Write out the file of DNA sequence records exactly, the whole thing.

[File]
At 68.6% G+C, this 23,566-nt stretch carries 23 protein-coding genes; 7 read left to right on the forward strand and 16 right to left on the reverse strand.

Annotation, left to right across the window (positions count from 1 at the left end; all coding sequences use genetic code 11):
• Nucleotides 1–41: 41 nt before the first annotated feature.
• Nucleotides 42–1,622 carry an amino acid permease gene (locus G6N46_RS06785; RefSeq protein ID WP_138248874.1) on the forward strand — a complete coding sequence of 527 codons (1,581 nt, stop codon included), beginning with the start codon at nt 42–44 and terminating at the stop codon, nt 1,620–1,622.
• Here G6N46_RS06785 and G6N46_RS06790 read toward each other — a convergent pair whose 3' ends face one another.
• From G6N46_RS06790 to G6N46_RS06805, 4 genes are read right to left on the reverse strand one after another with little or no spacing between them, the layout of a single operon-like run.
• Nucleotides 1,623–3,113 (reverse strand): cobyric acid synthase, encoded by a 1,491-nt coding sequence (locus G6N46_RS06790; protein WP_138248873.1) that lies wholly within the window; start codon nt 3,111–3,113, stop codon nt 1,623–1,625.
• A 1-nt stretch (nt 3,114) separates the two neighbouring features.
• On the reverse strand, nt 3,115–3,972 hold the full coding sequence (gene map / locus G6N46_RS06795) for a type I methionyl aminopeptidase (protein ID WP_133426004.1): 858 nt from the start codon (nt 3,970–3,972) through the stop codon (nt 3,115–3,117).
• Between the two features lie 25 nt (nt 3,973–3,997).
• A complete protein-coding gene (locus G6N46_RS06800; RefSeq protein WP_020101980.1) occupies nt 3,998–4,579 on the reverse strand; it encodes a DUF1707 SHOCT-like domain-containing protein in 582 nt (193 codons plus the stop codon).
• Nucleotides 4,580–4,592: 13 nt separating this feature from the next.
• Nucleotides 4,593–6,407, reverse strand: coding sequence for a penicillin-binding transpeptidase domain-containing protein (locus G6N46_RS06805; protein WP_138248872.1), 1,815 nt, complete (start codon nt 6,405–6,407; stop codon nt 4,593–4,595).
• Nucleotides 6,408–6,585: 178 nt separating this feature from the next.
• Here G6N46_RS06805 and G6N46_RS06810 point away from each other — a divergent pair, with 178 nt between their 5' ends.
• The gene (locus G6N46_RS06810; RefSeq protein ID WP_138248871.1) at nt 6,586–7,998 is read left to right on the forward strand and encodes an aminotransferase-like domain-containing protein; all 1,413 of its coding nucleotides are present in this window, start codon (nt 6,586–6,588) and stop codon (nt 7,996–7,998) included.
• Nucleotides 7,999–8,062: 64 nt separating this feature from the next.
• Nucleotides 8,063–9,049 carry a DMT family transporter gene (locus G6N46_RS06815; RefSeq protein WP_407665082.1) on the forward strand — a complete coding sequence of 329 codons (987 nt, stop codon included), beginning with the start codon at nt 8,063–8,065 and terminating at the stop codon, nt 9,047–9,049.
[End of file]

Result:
At 68.6% G+C, this 23,566-nt stretch carries 23 protein-coding genes; 7 read left to right on the forward strand and 16 right to left on the reverse strand.

Annotation, left to right across the window (positions count from 1 at the left end; all coding sequences use genetic code 11):
• Nucleotides 1–41: 41 nt before the first annotated feature.
• Nucleotides 42–1,622 carry an amino acid permease gene (locus G6N46_RS06785; RefSeq protein ID WP_138248874.1) on the forward strand — a complete coding sequence of 527 codons (1,581 nt, stop codon included), beginning with the start codon at nt 42–44 and terminating at the stop codon, nt 1,620–1,622.
• Here G6N46_RS06785 and G6N46_RS06790 read toward each other — a convergent pair whose 3' ends face one another.
• From G6N46_RS06790 to G6N46_RS06805, 4 genes are read right to left on the reverse strand one after another with little or no spacing between them, the layout of a single operon-like run.
• Nucleotides 1,623–3,113 (reverse strand): cobyric acid synthase, encoded by a 1,491-nt coding sequence (locus G6N46_RS06790; protein WP_138248873.1) that lies wholly within the window; start codon nt 3,111–3,113, stop codon nt 1,623–1,625.
• A 1-nt stretch (nt 3,114) separates the two neighbouring features.
• On the reverse strand, nt 3,115–3,972 hold the full coding sequence (gene map / locus G6N46_RS06795) for a type I methionyl aminopeptidase (protein ID WP_133426004.1): 858 nt from the start codon (nt 3,970–3,972) through the stop codon (nt 3,115–3,117).
• Between the two features lie 25 nt (nt 3,973–3,997).
• A complete protein-coding gene (locus G6N46_RS06800; RefSeq protein WP_020101980.1) occupies nt 3,998–4,579 on the reverse strand; it encodes a DUF1707 SHOCT-like domain-containing protein in 582 nt (193 codons plus the stop codon).
• Nucleotides 4,580–4,592: 13 nt separating this feature from the next.
• Nucleotides 4,593–6,407, reverse strand: coding sequence for a penicillin-binding transpeptidase domain-containing protein (locus G6N46_RS06805; protein WP_138248872.1), 1,815 nt, complete (start codon nt 6,405–6,407; stop codon nt 4,593–4,595).
• Nucleotides 6,408–6,585: 178 nt separating this feature from the next.
• Here G6N46_RS06805 and G6N46_RS06810 point away from each other — a divergent pair, with 178 nt between their 5' ends.
• The gene (locus G6N46_RS06810; RefSeq protein ID WP_138248871.1) at nt 6,586–7,998 is read left to right on the forward strand and encodes an aminotransferase-like domain-containing protein; all 1,413 of its coding nucleotides are present in this window, start codon (nt 6,586–6,588) and stop codon (nt 7,996–7,998) included.
• Nucleotides 7,999–8,062: 64 nt separating this feature from the next.
• Nucleotides 8,063–9,049 carry a DMT family transporter gene (locus G6N46_RS06815; RefSeq protein WP_407665082.1) on the forward strand — a complete coding sequence of 329 codons (987 nt, stop codon included), beginning with the start codon at nt 8,063–8,065 and terminating at the stop codon, nt 9,047–9,049.